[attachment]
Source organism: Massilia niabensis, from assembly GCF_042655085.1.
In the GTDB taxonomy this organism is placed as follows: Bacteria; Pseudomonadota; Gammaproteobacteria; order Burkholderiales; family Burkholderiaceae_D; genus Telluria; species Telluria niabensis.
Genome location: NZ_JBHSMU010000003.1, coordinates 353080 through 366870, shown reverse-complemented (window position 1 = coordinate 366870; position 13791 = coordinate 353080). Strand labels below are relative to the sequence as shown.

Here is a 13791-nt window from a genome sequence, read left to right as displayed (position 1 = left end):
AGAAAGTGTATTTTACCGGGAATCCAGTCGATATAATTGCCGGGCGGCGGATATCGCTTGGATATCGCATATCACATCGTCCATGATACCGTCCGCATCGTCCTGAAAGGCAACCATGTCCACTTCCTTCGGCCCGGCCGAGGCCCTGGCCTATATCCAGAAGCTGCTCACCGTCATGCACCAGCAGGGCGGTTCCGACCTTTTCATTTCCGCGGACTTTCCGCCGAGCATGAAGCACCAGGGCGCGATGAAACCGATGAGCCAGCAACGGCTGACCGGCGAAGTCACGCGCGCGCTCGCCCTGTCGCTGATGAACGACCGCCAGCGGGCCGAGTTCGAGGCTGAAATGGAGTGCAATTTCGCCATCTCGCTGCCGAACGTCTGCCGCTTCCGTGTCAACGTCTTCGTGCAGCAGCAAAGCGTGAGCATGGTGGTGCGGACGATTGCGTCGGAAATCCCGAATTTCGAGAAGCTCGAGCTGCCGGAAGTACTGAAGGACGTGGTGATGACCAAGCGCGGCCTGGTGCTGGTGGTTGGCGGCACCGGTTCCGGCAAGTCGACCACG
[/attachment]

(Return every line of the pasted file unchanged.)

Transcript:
Source organism: Massilia niabensis, from assembly GCF_042655085.1.
In the GTDB taxonomy this organism is placed as follows: Bacteria; Pseudomonadota; Gammaproteobacteria; order Burkholderiales; family Burkholderiaceae_D; genus Telluria; species Telluria niabensis.
Genome location: NZ_JBHSMU010000003.1, coordinates 353080 through 366870, shown reverse-complemented (window position 1 = coordinate 366870; position 13791 = coordinate 353080). Strand labels below are relative to the sequence as shown.

Here is a 13791-nt window from a genome sequence, read left to right as displayed (position 1 = left end):
AGAAAGTGTATTTTACCGGGAATCCAGTCGATATAATTGCCGGGCGGCGGATATCGCTTGGATATCGCATATCACATCGTCCATGATACCGTCCGCATCGTCCTGAAAGGCAACCATGTCCACTTCCTTCGGCCCGGCCGAGGCCCTGGCCTATATCCAGAAGCTGCTCACCGTCATGCACCAGCAGGGCGGTTCCGACCTTTTCATTTCCGCGGACTTTCCGCCGAGCATGAAGCACCAGGGCGCGATGAAACCGATGAGCCAGCAACGGCTGACCGGCGAAGTCACGCGCGCGCTCGCCCTGTCGCTGATGAACGACCGCCAGCGGGCCGAGTTCGAGGCTGAAATGGAGTGCAATTTCGCCATCTCGCTGCCGAACGTCTGCCGCTTCCGTGTCAACGTCTTCGTGCAGCAGCAAAGCGTGAGCATGGTGGTGCGGACGATTGCGTCGGAAATCCCGAATTTCGAGAAGCTCGAGCTGCCGGAAGTACTGAAGGACGTGGTGATGACCAAGCGCGGCCTGGTGCTGGTGGTTGGCGGCACCGGTTCCGGCAAGTCGACCACG